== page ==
Nevertheless, it is interesting to observe what has happened to the music and publishing industries. Have the middlemen (music labels and publishers) been cut out of the loop? Perhaps they have to a degree. Does that mean there are no more middle men in either business? Not at all . . . there are just new middlemen, primarily in the form of Apple and Amazon.

The challenge for musicians, writers, and artists, is that potential buyers don’t want to go through all of the work of becoming editors, music purveyors, or galleries. There’s simply too much variety available through the web, and the social media . . . too much noise. Therein is the opportunity for galleries to cut the noise and be the arbiters of taste and talent. Not unlike the traditional role in that way, but very different in other ways, including relationships and arrangements with artists.

Galleries are going to have to change the way they operate to continue to survive in a world where collectors can discover the art in the gallery, then go directly to the artist to buy. We’ve already started to see more draconian contracts that limit an artist’s activity online. I predict you will also see a rise in the number of galleries that are charging artists to display their work.

So where does that leave the artist today? They are in a bit of a difficult position. I agree with Barney and Lori – self promotion and networking are critical to building a long-term success, and if done correctly, can create life-long fans for themselves and their work. The artist’s challenge is doing it in a way that won’t create perceived conflicts with the galleries they want to work with. If artists couch self promotion to benefit both their galleries and themselves, they can succeed. The best route for artists is to openly communicate their plans so they do not step on their gallery’s toes.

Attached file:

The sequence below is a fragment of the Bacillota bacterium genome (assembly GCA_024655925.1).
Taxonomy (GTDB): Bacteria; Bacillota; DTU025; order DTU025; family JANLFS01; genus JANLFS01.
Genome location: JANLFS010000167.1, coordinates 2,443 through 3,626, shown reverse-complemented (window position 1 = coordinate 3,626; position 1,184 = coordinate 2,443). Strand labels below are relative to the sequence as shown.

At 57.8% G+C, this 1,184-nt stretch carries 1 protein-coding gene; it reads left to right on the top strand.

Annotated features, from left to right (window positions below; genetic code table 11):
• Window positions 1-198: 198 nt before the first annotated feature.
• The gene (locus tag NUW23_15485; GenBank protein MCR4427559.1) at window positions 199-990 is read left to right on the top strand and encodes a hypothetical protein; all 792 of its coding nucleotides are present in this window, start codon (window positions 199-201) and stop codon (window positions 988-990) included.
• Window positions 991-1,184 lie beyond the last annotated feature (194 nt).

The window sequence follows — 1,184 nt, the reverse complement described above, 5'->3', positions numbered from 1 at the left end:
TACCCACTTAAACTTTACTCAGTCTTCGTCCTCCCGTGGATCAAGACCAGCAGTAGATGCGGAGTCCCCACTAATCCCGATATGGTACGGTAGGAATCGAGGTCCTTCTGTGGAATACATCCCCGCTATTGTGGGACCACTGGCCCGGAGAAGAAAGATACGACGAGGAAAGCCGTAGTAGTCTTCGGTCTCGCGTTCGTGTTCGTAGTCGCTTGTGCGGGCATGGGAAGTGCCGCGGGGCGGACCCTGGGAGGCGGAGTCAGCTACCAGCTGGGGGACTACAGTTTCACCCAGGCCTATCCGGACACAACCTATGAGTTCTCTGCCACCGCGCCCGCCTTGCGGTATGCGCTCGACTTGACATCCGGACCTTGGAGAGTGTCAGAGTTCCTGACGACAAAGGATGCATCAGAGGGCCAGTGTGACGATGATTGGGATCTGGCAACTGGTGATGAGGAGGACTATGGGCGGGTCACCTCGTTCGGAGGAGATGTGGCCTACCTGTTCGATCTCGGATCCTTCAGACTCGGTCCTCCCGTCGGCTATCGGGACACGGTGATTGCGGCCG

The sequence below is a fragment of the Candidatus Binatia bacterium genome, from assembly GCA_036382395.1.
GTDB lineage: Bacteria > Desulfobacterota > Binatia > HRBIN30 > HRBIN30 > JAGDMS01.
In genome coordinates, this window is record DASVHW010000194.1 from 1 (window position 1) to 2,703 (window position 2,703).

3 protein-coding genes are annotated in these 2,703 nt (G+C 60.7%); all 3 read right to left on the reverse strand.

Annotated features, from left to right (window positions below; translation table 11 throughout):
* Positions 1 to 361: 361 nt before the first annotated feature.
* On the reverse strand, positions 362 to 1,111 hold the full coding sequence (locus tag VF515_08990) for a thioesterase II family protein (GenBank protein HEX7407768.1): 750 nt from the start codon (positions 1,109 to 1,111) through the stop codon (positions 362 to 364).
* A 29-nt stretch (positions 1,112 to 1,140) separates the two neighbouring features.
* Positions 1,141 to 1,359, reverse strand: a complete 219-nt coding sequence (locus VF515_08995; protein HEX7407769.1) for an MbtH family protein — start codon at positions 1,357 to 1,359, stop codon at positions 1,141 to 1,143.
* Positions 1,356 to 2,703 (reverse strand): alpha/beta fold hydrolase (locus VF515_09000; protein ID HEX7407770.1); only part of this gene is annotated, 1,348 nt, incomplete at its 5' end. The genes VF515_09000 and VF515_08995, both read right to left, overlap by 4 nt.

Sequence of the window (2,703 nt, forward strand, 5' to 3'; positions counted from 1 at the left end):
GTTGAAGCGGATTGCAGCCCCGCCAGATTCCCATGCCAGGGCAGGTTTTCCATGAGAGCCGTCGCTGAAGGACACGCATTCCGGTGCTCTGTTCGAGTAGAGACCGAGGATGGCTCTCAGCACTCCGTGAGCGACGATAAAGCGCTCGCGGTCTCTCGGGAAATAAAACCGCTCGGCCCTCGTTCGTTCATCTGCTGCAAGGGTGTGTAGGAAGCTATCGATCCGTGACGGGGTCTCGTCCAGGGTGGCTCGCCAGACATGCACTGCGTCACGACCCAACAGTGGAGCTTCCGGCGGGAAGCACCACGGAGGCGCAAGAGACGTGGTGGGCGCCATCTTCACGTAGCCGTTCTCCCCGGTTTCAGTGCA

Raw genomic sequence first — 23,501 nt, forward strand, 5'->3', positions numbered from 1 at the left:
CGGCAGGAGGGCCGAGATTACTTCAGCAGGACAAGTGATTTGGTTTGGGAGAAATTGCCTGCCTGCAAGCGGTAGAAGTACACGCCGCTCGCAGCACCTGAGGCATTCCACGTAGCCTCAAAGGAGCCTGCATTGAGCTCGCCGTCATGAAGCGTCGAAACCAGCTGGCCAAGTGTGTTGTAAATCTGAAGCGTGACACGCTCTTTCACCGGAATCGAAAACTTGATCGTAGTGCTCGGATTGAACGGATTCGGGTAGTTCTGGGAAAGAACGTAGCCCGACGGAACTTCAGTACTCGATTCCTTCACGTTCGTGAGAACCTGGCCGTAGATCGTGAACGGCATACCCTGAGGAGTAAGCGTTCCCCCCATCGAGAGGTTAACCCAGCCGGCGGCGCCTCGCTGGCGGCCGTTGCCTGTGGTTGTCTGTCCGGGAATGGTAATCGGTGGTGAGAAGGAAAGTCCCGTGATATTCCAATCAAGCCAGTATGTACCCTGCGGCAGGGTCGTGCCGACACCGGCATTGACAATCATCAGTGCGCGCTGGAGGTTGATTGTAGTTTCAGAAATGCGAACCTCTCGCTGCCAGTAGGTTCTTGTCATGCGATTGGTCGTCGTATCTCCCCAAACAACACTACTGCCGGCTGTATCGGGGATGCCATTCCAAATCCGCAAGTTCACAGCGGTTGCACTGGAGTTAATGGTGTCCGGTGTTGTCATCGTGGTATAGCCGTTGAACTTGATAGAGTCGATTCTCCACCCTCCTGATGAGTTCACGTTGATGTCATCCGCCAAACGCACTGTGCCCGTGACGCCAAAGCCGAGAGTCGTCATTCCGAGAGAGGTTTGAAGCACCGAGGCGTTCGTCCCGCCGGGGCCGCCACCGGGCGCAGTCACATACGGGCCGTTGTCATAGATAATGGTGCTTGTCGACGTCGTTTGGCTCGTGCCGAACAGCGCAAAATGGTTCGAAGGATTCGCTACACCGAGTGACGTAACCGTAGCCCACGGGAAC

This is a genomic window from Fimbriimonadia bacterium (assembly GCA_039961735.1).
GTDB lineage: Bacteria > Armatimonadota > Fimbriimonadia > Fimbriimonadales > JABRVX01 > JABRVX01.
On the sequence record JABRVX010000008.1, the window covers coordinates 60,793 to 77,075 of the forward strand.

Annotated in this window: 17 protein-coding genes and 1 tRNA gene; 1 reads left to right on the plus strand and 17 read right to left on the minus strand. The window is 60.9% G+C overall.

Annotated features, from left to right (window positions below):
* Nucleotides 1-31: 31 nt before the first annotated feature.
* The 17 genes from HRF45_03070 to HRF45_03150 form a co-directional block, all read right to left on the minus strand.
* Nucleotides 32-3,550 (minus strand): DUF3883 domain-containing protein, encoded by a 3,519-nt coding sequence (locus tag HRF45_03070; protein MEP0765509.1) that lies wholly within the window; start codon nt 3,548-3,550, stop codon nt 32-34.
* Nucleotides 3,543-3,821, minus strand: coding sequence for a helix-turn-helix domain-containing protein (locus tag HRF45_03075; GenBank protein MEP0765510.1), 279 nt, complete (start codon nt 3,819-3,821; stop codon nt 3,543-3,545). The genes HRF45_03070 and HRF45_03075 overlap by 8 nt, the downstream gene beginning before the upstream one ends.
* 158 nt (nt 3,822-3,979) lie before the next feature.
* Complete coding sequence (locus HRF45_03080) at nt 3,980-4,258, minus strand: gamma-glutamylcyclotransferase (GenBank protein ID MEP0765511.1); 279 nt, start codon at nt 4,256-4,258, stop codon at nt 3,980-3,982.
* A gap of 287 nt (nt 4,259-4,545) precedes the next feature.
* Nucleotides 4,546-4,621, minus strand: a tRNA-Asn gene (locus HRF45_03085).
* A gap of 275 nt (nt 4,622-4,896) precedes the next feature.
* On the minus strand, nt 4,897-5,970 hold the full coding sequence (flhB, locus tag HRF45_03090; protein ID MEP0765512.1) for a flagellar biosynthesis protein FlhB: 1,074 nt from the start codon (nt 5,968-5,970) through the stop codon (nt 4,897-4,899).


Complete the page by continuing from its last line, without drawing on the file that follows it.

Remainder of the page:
Finally, in my extensive contact with artists around the country, I find very few who are successfully selling their work based solely on their Web promotion and social media contacts. It appears those who have succeeded solely online have come from galleries where they have already established a large collector base – in other words they have leveraged the work the galleries have done to build their careers. I would love to hear stories from artists who have established successful careers and are selling their work extensively, never having worked with galleries.

Lori: It is important for me to maintain a happy relationship with my galleries. My self-promotional strategy strives to benefit my galleries and me. Most importantly, my promotional campaign has not focused on sales, (I really do leave the majority of that to my galleries) but rather on personal branding.

Here are a few examples:

YouTube, Twitter & Facebook:Recently, I have been making YouTube videos of my paintings in progress or as tutorials. When I finish a video, I post it on my blog, website, Twitter and Facebook. I also send the finished video to the gallery where the relevant painting is on display. My galleries are using these videos as a promotional tool for interested collectors. I also ‘tweet’ and post images of new works on Twitter and Facebook.

I have sold some small paintings through the Twitter auction, @140hrs. These were 6×8 paintings that had already been through my galleries and remained ‘homeless’.

Blog/Website/Newsletter: As a working artist who shares art marketing and fine art tips, it is important for me to put my money where my mouth is. Therefore, I also use my blog, personal art website and newsletter to share news from my studio. When I announce a new painting, I always link back to the gallery that is representing the piece. I also share articles about my gallery openings as a learning tool.